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Fourth Circuit remands Baltimore’s climate damage claims against oil companies to state court

After suing several major gas and oil companies in 2018, Baltimore appealed the Supreme Court's decision to move their case to federal courts, as the imputed damages only pertain within the city's limits.

BALTIMORE (CN) — The Fourth Circuit Court of Appeals ruled on Thursday that Baltimore's state law claims of climate change damages against several oil and gas companies don't belong in federal court.

The city's appeal brought the case back before a three-panel of circuit judges for a second time, on remand from the U.S. Supreme Court, which ruled in favor of the oil companies in 2021 that lawsuits against them belonged in federal court.

Due to the climate damages described in the lawsuit only pertaining to Baltimore, the case will be remanded back to the state court as ruled by Chief U.S. Circuit Judge Stephanie Thacker, a Barack Obama appointee, Judge Roger Gregory and Senior Judge Henry Floyd, both of whom are George W. Bush appointees.

"The impacts of climate change undoubtably have local, national, and international ramifications. But those consequences do not necessarily confer jurisdiction upon federal courts carte blanche," wrote Judge Floyd in the order.

"In this case, a municipality has decided to exclusively rely upon state-law claims to remedy its own climate-change injuries, which it perceives were caused, at least in part, by Defendants’ fossil-fuel products and strategic misinformation campaign. These claims do not belong in federal court," the order stated.

According to the order, representatives for the 26 multinational oil companies could not identify what federal law claim is at Baltimore's disposal and what their defense to it would be during oral arguments.

The order further states that the defendants' argument fails to explain a significant conflict between Maryland law and the their purported federal interests.

Baltimore initiated the case in 2018 in an effort to hold oil companies such as Exxon Mobil, BP and Chevron accountable for costs associated with climate change resulting from their fossil-fuel products and marketing campaigns.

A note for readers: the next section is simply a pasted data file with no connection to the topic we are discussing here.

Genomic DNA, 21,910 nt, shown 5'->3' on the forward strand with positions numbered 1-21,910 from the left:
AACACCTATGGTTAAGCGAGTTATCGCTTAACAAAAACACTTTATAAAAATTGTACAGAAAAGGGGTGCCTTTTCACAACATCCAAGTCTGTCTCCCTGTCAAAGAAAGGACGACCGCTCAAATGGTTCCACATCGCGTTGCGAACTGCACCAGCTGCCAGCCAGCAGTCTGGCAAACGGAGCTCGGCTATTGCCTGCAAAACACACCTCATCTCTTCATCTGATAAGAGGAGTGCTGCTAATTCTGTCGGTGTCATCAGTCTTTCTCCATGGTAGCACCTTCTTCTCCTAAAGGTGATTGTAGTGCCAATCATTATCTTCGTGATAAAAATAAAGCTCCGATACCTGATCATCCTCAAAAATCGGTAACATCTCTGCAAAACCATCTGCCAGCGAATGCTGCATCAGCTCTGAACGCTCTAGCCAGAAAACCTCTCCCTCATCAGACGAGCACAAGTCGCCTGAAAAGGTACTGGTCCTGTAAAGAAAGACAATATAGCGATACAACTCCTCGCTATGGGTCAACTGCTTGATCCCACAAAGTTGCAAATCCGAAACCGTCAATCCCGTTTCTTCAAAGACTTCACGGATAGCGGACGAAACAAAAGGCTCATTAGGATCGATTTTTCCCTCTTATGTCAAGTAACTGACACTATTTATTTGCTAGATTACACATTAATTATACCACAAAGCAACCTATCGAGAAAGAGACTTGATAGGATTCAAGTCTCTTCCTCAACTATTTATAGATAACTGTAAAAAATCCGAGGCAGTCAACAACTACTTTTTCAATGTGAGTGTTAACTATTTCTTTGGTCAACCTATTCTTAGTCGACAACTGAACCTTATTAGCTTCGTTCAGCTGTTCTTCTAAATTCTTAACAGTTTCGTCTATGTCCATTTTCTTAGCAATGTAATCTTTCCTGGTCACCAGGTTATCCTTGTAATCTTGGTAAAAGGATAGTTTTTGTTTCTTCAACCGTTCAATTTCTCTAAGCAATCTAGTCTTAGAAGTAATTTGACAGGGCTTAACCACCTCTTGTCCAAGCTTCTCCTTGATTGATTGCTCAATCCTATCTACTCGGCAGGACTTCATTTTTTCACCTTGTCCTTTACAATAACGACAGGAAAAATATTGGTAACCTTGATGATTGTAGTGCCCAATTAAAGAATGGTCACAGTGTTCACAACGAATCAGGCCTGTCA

The city argued that because Baltimore is a port city, it is especially vulnerable to rising sea levels and that other environmental events have purportedly caused "infrastructure damage during floods, automobile accidents and power outages when winter storms hit, and public-health illnesses amid heat waves."

Their lawsuit further asserted that the defendants deceived consumers and the public for almost fifty years about the dangerous climate change effects associated with their fossil-fuel products.

Chevron, Exxon Mobil and BP moved their suit to a federal court in Maryland, using their federal leases for oil production as justification and claimed the city was seeking to hold them accountable based on their actions as federal officers.

Allowing the oil companies to move their lawsuit into the federal system could allow energy giants in other climate damages cases around the country to have greater control in climate litigation.

When a federal judge disagreed to this decision, the case was remanded to state court. The oil giants appealed the remand, but the Fourth Circuit ruled in Baltimore's favor to keep the case in state court.

The Fourth Circuit was instructed to reconsider their ruling, as it was too narrow according to Justice Neil Gorsuch, who was joined by Chief Justice John Roberts as well as Justices Clarence Thomas, Stephen Breyer, Elena Kagan, Brett Kavanaugh and Amy Coney Barrett.

"Given the jurisdictional inquiry before us, we take no view on whether Baltimore will ultimately fail or succeed in proving its claims under Maryland law. We cannot decide those questions. But we are confident that Maryland courts can capably adjudicate claims arising under their own laws that fail to otherwise provide any federal jurisdiction," wrote Judge Floyd in Thursday's order.

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